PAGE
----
30 September 2018

Review - In a House of Lies by Ian Rankin

In a House of Lies (Rebus, 22)
Ian Rankin
Orion, 4 October 2018
HB, 384pp

I'm grateful to the publishers for an advance copy of this book via NetGalley.

In a House of Lies is, of course, the latest book about John Rebus, sometime DI with Lothian and Borders Police. That will be enough for most people to just decide to read - it would (was) be enough for me. But as this series evolves, Rankin continues to develop his characters  and to address new challenges and there is a fair bit here to analyse, so please indulge me.

Rebus is now retired and in declining health. Ill with COPD (the two flights of stairs to his flat becoming "a definite issue"), he has given up smoking - couldn't get too grips with vaping, too tech - and is largely off the booze (the Oxford Bar hardly features, and we even witness Rebus visiting a pub... for a coffee).

Lothian and Borders Police has gone, too, swallowed up into Police Scotland, a unitary force run from the glossy "crime campus" at Gartcosh, miles from Edinburgh. Instead of local detectives investigating murders, a mobile squad - MIT ("Major Incident Team") is parachuted in as required with experienced cops like Siobhan Clarke squeezed out. It's not hard to see Rankin's frustration with this situation ("This was the way things were now, thanks to the changes at Police Scotland - local CID reduced to a secondary role..." "Police Scotland's process of centralisation meant a lot of local information-gathering either didn't happen or went ignored") especially since in recent books he's had to devote a lot of ingenuity not only to making Rebus's presence, but even that of Clarke, the other real regular from the old days, plausible, even before getting the story itself moving.

In a House of Lies achieves the former by making one of Rebus's old cases relevant again when a missing person is found long dead. Rebus can therefore be brought in to elucidate the botched enquiry from 2006 and as a bonus, Malcolm Fox gets to give the original case papers a once-over. Clarke is attached to the enquiry for her local knowledge. In terms of plausibility I think this is one of the better set-ups of recent books (Rebus doesn't have to keep trying to blag his way into the enquiry room) even if it does mean repeating what feels like a bit of a running theme: Rebus in the sights of Complaints for past failings and potentially taking the rap for the corrupt and lazy - even though (as we know well) he may always have been unconventional, but was never corrupt or lazy.

It's perhaps in keeping with this somewhat backward-looking and even elegiac mood that a recurring theme here is memory and its trickiness. Clarke stores names on her phone, in case she forgets them. Rebus accuses her and her generation of having short memories, and having "forgotten how to store information". He wonders about the point of "dusting off people's memories" from the earlier enquiry, and how soon they will forget the body found in the woods. Amidst all this loss of memory, despite the vague promise that soon it will all be "kept in the Cloud, whatever that is", it's not surprisingly Rebus - and his old nemesis Cafferty - who know what's what even if "it was hard [for Rebus] to remember the person he'd been, new to the city and new to the job" (a bit of a sly joke there, perhaps, given the way that Rankin has reinvented and reinterpreted Rebus over the course of this series).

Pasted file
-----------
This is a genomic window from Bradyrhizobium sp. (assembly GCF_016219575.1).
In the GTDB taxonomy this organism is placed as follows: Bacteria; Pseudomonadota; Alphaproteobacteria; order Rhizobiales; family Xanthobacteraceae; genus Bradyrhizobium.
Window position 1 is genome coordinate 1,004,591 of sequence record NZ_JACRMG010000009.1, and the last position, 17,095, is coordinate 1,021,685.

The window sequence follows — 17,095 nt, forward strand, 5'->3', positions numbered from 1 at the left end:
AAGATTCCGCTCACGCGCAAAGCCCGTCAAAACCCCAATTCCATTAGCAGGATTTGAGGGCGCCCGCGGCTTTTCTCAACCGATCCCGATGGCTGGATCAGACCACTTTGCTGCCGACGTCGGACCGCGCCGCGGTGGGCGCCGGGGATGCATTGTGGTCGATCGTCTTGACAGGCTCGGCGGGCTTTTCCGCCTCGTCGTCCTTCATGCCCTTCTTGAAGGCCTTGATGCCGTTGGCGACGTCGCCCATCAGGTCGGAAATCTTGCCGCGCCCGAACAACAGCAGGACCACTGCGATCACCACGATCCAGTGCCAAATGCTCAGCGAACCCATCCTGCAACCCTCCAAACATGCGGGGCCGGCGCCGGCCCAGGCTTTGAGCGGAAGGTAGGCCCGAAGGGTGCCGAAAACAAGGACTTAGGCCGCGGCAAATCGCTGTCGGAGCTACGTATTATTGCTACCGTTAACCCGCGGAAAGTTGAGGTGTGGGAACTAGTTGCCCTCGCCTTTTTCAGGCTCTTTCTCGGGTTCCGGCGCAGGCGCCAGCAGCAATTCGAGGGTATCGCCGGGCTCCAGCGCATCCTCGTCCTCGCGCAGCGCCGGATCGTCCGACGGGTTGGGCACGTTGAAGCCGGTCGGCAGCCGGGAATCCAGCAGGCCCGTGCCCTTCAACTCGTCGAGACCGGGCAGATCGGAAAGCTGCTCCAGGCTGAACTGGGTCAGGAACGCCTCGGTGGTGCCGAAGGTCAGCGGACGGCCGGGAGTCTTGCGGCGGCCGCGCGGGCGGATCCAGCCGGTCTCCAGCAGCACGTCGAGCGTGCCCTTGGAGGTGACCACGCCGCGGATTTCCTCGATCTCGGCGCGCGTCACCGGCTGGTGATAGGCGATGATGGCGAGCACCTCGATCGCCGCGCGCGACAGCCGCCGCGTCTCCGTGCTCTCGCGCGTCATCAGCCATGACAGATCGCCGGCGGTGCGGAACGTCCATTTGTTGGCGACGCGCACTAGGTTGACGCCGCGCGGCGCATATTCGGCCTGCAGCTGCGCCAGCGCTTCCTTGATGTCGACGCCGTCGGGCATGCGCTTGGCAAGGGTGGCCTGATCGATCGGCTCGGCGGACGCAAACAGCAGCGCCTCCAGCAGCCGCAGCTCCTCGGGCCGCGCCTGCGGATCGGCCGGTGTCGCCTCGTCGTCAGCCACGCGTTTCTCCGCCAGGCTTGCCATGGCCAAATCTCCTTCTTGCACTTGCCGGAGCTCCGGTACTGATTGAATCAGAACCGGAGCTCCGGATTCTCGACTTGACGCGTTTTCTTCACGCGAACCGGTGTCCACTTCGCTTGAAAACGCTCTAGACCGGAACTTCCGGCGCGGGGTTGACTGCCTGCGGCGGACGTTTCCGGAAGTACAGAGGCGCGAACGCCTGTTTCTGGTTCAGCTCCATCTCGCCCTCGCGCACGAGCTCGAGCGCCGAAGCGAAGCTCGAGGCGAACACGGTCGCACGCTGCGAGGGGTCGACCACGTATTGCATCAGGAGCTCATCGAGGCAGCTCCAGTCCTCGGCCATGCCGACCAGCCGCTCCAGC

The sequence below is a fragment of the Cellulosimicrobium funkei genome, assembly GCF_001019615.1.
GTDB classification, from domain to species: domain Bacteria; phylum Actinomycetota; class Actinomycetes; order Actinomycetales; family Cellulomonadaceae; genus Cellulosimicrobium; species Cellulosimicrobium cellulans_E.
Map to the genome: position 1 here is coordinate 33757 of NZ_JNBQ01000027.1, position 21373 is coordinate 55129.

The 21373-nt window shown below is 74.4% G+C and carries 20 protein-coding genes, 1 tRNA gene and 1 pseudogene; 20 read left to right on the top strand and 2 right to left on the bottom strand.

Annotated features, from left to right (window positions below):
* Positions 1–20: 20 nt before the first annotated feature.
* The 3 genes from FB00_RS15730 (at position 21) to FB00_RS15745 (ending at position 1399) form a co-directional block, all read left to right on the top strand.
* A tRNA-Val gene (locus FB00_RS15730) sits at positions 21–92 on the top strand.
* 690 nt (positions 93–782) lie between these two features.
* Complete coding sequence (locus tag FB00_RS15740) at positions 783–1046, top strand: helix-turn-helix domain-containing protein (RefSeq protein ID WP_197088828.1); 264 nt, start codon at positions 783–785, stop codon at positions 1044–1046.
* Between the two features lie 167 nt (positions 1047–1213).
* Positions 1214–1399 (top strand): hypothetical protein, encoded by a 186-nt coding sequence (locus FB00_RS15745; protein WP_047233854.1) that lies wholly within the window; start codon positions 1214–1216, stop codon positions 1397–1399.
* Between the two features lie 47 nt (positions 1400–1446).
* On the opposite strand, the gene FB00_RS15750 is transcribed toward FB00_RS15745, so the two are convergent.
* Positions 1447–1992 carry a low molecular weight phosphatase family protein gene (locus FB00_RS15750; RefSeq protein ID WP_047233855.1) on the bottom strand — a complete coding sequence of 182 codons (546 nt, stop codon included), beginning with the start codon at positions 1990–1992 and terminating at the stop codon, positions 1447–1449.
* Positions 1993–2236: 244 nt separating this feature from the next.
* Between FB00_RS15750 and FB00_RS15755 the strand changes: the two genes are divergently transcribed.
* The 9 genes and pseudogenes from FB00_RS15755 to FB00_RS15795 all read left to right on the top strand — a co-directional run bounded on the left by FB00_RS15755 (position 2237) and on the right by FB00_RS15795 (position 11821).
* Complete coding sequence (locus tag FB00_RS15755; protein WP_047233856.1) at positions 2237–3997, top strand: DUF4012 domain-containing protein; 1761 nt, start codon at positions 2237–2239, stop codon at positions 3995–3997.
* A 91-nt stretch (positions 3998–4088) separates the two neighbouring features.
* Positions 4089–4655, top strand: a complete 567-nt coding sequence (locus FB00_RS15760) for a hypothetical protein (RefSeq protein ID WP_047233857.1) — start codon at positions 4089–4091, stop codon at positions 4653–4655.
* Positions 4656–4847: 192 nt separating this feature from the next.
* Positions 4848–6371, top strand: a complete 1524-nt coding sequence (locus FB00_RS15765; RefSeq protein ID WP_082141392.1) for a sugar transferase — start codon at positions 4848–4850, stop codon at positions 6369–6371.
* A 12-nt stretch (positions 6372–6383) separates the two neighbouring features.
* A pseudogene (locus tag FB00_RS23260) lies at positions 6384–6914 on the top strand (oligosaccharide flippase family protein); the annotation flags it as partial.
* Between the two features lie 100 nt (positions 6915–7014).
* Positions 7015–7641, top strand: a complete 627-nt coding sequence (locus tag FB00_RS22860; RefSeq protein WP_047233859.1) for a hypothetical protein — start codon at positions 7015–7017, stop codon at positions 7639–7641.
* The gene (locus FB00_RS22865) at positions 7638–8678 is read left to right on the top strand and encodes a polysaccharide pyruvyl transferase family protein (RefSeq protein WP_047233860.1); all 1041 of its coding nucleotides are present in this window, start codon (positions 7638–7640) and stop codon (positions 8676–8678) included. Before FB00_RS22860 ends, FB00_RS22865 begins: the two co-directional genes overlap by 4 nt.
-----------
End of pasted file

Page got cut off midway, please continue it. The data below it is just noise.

But this series is far from becoming a showcase for grumpy old men (whether characters or author). There is a considerable freshness to In a House of Lies whether it's the greater sense of equality between Clarke, Rebus and Fox (in previous books, there has been a hierarchy which has dotted about a bit with one or the other of the three on top at different times depending who is investigating who, whether Rebus is in or out of the police and where Clarke is in her career), Rebus (finally!) taking more care of his health or - oddly - Cafferty, who clearly has Plans (and is considerably more adroit with the tech than Rebus, as Rankin makes clear when describing his infosec measures)

The story itself is pacy, twisty and substantial. Apart from the body that comes to light, Clarke is being threatened, giving her an early excuse to bring in Rebus with a relatively self-contained task. I thought for a while that was going to be Rebus's main role in the story, with the focus on her. That might not be before time (personally I'd love a series of Siobhan Clarke novels with Rebus backgrounded) but perhaps Rankin knows his audience too well for this. At any rate, Rebus gets plenty to do here, and on the main case, though perhaps he doesn't quite own the stage as in the past.

I only had a couple of reservations. First, in a couple of places the portrayal of secondary women characters seemed a bit perfunctory, with a main feature being how much make-up they wore - either too much, or little or none because "she really didn't need it" (of course, it may be she just didn't bother with it, or was in a bit of a hurry that morning...)

And there's reference to Cafferty's investment in a low budget British film in the mid 2000s having produced a profit. No way was there a profit - that investment would have been for tax purposes, designed to produce a loss. However, perhaps that's not a lapse by Rankin and Cafferty knew this all along - or the producer would have received an unwelcome surprise of some sort - and is spinning a line for Rebus.

OK, maybe I'm being a bit picky here. Overall, for me, this is one of the best, if not the best, Rebus story since Rankin brought the character back after Exit Music. It has a complex, satisfying story, plenty of atmosphere and lots for my favourite three detectives to do, with, apparently, plenty of life still in the series.

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